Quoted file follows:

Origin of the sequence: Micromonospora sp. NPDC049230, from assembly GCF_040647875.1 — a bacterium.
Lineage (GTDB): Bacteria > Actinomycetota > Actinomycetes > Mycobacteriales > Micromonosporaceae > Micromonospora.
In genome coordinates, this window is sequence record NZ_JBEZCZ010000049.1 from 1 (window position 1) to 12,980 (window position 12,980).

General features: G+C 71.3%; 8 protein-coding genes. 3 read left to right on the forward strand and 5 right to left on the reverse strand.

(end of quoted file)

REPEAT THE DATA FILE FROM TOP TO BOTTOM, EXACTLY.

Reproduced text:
Origin of the sequence: Micromonospora sp. NPDC049230, from assembly GCF_040647875.1 — a bacterium.
Lineage (GTDB): Bacteria > Actinomycetota > Actinomycetes > Mycobacteriales > Micromonosporaceae > Micromonospora.
In genome coordinates, this window is sequence record NZ_JBEZCZ010000049.1 from 1 (window position 1) to 12,980 (window position 12,980).

General features: G+C 71.3%; 8 protein-coding genes. 3 read left to right on the forward strand and 5 right to left on the reverse strand.